News Releases

CDCR Finalizes Plan to Convert Former Juvenile Facility

DeWitt site is one of Several Planned to Satisfy Lawsuits Ordering Increases in Medical/Mental Health Beds

SACRAMENTO – The California Department of Corrections and Rehabilitation (CDCR), working collaboratively with the federal receiver’s office, announced that it plans to convert the former DeWitt Nelson Youth Correctional Facility (DeWitt) in Stockton to satisfy court mandates to provide medical and mental health facility for adult males. The decision was made after CDCR and the receiver’s office met with Stockton leaders last week to seek their input on the plan.

“Our department will continue to keep an open dialogue with community leaders and elected officials in Stockton as this important project to address inmate medical and mental health needs and reduce overcrowding in our prisons moves forward,” said CDCR Secretary Matt Cate.

The conversion of DeWitt is part of the state’s overall efforts to increase bed capacity for medical services as required under the court order in the Coleman v Schwarzenegger lawsuit. The detailed plan will be included in a comprehensive statewide plan to be filed by CDCR on November 6, as required by the court. This project is one of several being planned for construction statewide to provide additional capacity for the state’s prison population.

The DeWitt facility will be converted into a 1,133-bed complex for housing Level II adult males with medical and mental health needs. Level II inmates are considered inmates requiring low-to-medium security custody. DeWitt, which opened in 1971, is located on 40 acres near Stockton and housed as many as 638 youth offenders, closed in July 2008 due to downward trend in the juvenile offender population. Working with the Receiver and a Special Master in the Coleman court, the department determined that DeWitt could be renovated and expanded to meet the mental health beds mandated by the Court and the required medical beds identified by the Receiver.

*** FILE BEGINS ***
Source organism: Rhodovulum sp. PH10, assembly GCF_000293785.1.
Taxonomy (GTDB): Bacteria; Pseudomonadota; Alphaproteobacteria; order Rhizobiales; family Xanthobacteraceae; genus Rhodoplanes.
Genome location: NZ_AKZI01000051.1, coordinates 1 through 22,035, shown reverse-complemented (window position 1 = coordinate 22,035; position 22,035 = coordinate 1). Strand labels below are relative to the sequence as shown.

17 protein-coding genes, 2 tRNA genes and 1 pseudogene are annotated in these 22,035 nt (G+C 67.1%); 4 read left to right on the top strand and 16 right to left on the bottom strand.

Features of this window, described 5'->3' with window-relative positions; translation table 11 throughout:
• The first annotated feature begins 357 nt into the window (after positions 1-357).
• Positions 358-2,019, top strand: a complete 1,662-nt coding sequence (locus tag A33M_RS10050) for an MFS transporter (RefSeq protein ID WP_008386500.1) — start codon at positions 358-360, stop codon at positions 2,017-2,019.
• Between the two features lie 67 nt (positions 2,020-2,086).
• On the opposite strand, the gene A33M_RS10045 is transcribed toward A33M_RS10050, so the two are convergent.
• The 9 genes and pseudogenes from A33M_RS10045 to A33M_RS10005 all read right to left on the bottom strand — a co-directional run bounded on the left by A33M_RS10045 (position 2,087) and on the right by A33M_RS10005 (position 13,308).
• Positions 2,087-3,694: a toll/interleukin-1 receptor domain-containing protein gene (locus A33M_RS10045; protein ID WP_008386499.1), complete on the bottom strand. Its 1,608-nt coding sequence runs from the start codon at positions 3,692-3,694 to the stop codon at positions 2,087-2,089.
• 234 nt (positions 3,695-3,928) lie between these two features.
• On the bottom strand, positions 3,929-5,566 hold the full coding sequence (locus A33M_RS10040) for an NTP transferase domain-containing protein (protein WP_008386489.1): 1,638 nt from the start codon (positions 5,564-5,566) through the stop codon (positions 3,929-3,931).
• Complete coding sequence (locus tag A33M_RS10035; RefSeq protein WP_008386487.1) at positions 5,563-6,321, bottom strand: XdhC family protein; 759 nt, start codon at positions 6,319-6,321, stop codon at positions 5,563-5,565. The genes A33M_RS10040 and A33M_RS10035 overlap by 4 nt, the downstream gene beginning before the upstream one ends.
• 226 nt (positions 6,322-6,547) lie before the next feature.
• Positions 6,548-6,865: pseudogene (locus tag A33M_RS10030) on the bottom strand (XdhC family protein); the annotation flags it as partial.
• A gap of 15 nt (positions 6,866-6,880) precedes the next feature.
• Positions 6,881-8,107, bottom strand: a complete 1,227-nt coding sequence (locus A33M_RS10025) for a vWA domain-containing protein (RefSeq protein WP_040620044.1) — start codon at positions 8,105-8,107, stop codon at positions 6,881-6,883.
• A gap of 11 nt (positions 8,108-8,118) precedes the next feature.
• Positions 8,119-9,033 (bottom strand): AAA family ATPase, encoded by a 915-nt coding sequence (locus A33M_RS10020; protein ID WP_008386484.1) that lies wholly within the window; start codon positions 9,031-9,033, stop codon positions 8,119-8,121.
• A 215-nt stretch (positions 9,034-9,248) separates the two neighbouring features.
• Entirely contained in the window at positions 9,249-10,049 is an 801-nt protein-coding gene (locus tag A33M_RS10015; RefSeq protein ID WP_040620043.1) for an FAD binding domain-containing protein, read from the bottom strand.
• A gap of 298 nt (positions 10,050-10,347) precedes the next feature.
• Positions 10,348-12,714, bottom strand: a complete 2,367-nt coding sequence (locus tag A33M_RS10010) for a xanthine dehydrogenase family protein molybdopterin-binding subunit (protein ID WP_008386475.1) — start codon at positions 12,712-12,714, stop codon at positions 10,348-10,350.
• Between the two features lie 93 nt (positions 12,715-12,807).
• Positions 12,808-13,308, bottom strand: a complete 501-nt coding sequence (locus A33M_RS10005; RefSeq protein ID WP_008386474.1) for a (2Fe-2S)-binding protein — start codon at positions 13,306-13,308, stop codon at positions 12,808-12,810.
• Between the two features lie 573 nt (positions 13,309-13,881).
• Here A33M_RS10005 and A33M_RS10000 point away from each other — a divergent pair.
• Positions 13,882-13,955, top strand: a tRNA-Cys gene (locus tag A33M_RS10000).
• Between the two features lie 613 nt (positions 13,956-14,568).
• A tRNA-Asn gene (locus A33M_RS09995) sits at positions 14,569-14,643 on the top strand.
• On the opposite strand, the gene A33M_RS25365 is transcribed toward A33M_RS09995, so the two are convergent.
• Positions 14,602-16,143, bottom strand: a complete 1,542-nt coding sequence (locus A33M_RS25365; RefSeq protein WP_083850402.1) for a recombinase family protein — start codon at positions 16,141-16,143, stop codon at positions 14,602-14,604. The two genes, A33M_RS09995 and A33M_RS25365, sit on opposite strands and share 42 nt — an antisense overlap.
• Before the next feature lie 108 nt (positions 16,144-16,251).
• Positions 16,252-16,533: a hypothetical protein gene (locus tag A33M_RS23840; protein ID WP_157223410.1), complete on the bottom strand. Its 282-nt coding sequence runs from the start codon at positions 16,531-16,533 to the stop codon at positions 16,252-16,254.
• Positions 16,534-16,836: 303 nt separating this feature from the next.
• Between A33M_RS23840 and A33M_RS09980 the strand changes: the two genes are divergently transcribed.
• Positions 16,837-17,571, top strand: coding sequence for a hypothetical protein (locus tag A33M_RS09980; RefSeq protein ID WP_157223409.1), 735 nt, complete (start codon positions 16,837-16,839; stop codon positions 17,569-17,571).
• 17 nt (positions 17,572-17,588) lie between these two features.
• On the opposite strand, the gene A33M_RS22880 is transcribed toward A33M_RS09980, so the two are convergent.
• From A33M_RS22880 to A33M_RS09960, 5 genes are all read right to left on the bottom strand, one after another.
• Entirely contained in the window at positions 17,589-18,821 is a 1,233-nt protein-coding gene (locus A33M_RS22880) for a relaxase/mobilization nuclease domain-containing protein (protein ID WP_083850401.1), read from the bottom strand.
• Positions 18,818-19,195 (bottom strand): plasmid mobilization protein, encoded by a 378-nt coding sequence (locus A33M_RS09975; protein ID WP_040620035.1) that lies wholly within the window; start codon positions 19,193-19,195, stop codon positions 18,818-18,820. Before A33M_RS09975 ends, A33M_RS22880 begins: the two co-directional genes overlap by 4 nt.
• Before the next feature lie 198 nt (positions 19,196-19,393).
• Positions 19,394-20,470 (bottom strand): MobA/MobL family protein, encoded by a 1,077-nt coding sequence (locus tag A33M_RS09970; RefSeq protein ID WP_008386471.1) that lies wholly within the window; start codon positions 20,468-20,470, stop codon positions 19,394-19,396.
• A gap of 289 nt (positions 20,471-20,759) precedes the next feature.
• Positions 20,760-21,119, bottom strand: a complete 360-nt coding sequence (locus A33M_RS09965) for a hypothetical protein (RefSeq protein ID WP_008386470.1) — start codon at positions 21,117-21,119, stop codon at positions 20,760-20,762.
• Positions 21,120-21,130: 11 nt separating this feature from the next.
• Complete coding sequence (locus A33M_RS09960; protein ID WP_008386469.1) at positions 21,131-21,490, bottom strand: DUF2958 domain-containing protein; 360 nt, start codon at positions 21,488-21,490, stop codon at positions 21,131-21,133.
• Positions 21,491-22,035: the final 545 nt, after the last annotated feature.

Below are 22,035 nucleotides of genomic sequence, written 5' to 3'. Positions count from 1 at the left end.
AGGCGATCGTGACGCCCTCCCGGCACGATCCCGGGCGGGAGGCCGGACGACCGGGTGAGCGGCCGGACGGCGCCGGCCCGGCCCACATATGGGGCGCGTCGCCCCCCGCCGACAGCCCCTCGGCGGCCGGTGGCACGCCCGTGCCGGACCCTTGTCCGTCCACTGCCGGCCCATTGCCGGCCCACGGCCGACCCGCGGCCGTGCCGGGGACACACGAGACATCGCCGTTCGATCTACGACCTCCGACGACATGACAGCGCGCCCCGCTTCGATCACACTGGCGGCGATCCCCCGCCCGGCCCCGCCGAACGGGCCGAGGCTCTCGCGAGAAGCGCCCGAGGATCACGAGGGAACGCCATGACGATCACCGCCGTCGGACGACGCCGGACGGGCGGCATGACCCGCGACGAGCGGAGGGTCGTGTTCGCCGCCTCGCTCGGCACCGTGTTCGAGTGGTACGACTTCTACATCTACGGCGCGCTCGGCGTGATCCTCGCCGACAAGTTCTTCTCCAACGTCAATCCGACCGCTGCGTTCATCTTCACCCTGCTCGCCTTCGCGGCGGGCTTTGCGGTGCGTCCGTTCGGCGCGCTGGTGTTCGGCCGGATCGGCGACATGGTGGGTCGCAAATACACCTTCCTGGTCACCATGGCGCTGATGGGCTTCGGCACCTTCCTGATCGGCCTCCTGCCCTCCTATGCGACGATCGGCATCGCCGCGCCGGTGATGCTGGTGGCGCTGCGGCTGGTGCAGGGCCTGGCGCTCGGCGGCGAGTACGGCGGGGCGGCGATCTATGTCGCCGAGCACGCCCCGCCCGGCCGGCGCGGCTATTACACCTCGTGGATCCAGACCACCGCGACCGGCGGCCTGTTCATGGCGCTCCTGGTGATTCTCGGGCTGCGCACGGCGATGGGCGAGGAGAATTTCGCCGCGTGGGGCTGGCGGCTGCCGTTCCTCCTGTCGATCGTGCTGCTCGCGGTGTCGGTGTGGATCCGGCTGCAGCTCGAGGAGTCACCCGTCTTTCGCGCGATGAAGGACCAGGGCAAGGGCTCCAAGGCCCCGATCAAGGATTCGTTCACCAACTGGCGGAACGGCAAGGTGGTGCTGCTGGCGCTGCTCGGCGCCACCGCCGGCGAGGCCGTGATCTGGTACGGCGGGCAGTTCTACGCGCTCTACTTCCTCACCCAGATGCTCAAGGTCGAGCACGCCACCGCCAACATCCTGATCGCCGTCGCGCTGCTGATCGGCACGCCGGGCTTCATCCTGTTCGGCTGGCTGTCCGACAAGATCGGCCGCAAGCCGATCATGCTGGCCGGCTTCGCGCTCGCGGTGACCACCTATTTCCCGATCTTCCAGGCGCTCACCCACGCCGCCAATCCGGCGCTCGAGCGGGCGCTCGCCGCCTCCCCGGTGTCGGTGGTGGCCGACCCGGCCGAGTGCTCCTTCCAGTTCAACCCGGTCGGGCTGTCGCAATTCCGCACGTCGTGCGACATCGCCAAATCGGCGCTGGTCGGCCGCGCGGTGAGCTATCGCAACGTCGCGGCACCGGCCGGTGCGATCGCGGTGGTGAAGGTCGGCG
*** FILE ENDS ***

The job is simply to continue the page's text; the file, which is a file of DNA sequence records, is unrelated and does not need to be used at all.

DeWitt, a 138,000 gross square feet facility, includes four dormitory housing units, a kitchen/dining facility, a warehouse, a central plant, a laundry, medical services, a chapel program services buildings and administrative support buildings. The proposed scope of the plan would renovate any structures necessary to house the new population as well as construct additional secure housing for inmates requiring mental health services. The project also includes strengthening security measures.

CDCR is required to submit an Environmental Impact Report (EIR), which will afford the public and stakeholders an opportunity to review and comment on the specific elements of the planned projects. CDCR anticipates hosting a number of community forums to allow interested community members to participate in the planning process.

The DeWitt project – estimated to cost approximately $120 to $150 million – would provide an estimated 1,110 to 1,300 construction jobs. Once the complex is activities, it could employ between 500 to 600 staff.

Two weeks ago, the receiver and CDCR signed a Statement of Decision and Resolution of Approval to construct the Northern California Consolidated Care Facility on the site of the currently vacant Karl Holton Youth Correctional Facility in Stockton. This project is expected to begin in 2010 and provide health care services to accommodate up to 1,754 inmates. This facility alone will provide more than 9,000 construction jobs, up to 3,000 staff jobs and have an economic impact of over $1 billion annually.

CDCR also is in the process of converting the former Northern California Women’s Facility to a proposed 500-inmate Northern California Reentry Facility in Stockton. This planned facility, which is in the early stages of the environmental review process, is expected to provide intense rehabilitative services for soon-to-be released inmates from San Joaquin, Calaveras and Amador counties. Those three counties, which supported the project along with the state Legislature in 2007, will receive a combined $128 million to expand their local jail capacity.

CDCR is required to provide new beds and treatment space for over 1,400 inmates requiring mental health services enrolled in CDCR’s Enhanced Outpatient Program pursuant to an order of the Coleman Court. The federal Receiver requires that CDCR also provide new beds and treatment space for over 1,400 inmates requiring medical services in an outpatient setting.

Additional Related Information:

Coleman Filing (PDF)
CDCR Files Comprehensive Statewide Plan for Medical and Mental Health Beds in Response to Coleman Lawsuit
Prison Plans for Chino Include Converting Former Juvenile Facility to House Adult Males